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Song from Deggendorf DP camp

Deggendorf song 1945
US Holocaust Memorial Museum

After the collapse of Nazi Germany in May 1945, Allied forces established Displaced Persons (DP) camps to accommodate the millions of people who had been incarcerated in concentration camps or who had been brought to Germany and Austria as forced laborers. Many survivors of Nazi persecution were in desperate need of extensive assistance. Meeting the immediate hygienic, medical, and nutritional needs of the survivors were enormous tasks. Allied authorities followed a policy of returning DPs to their homelands whenever possible.

Many Jewish survivors were in especially poor physical health and could not return to their homes or their old lives. Some encountered antisemitism from former neighbors who had taken possession of their houses after they had been deported. Many discovered that they were the only member of their family still alive. Large numbers of Jewish DPs wished to leave Europe to start new lives in Palestine, but British immigration quotas prevented this.

Jewish survivors initially lived side by side with non-Jewish DPs and did not receive special consideration for the particularly brutal treatment they had endured. In summer 1945, however, a critical inspection report by a former US immigration official named Earl G. Harrison spurred the creation of specifically Jewish DP camps designed to meet the unique needs of Jewish survivors. These camps attempted to address the physical, cultural, occupational, and spiritual needs of their inhabitants. The Harrison Report was highly influential in establishing these camps, where survivors could begin to rebuild a sense of Jewish identity and community after the Holocaust.1 Soon, Jewish theater, musical performances, liturgical life, and political life began to flourish again in new and creative ways.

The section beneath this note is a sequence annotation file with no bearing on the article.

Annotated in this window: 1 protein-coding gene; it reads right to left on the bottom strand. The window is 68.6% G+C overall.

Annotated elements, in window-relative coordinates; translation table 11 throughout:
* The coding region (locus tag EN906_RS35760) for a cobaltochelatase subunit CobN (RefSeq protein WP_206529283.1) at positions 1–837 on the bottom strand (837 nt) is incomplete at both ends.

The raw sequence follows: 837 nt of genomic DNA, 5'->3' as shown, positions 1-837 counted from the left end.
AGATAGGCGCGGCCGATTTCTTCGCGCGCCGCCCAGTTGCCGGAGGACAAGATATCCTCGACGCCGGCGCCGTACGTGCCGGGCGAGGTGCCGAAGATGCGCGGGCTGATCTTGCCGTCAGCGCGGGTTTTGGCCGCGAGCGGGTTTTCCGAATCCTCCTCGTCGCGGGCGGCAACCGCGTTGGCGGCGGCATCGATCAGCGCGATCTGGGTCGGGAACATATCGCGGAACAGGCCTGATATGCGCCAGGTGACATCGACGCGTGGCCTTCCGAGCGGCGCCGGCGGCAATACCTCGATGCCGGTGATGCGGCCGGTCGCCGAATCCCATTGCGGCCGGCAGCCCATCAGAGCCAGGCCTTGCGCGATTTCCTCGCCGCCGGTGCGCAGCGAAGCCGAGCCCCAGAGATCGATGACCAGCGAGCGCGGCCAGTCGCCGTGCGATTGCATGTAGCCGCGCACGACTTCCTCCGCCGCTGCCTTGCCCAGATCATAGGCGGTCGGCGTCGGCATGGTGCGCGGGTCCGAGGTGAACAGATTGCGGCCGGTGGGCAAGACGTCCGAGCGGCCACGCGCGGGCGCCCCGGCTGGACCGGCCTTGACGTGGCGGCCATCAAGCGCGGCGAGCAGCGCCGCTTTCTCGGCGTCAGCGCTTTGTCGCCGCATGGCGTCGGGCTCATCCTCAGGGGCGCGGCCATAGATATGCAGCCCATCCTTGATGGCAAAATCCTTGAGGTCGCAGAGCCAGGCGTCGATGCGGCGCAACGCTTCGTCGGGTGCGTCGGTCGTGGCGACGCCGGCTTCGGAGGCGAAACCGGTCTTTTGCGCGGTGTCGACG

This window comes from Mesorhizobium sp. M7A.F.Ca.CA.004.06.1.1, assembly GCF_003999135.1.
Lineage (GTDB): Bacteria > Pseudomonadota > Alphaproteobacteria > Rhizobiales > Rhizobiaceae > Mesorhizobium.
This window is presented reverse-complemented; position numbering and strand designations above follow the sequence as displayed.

The featured booklet was created by the residents of the Deggendorf DP camp for Carl Atkin, the director of the camp's UNRRA (United Nations Relief and Rehabilitation Administration) team. It contains a letter celebrating UNRRA and the camp's community spirit as well as a song praising Deggendorf as "the nicest camp for Jewish DPs."2 Many of the residents were survivors of Theresienstadt, and the Deggendorf DP camp became a center of postwar Jewish cultural and political life in occupied Germany. The camp had two newspapers, a library of 1,700 volumes, an ORT (Organization for Rehabilitation through Training) center, a theater group, a ritual bath, and a kosher kitchen. Deggendorf served as a temporary home for approximately 2,000 Jewish DPs by the time it closed in 1949.3

For an overall portrait of Jewish life in the DP camps generally, including Jewish interactions with the surrounding German communities, see Atina Grossmann, Jews, Germans, and Allies: Close Encounters in Occupied Germany (Princeton, NJ: Princeton University Press, 2007).

For more about music within the DP camps, see Shirli Gilbert, "We Long for Home: Songs and Survival among Jewish Displaced Persons," in We are Here: New Approaches to Jewish Displaced Persons in Postwar Germany, edited by Avinoam J. Patt and Michael Berkowitz (Detroit: Wayne State University Press, 2010), 289–307.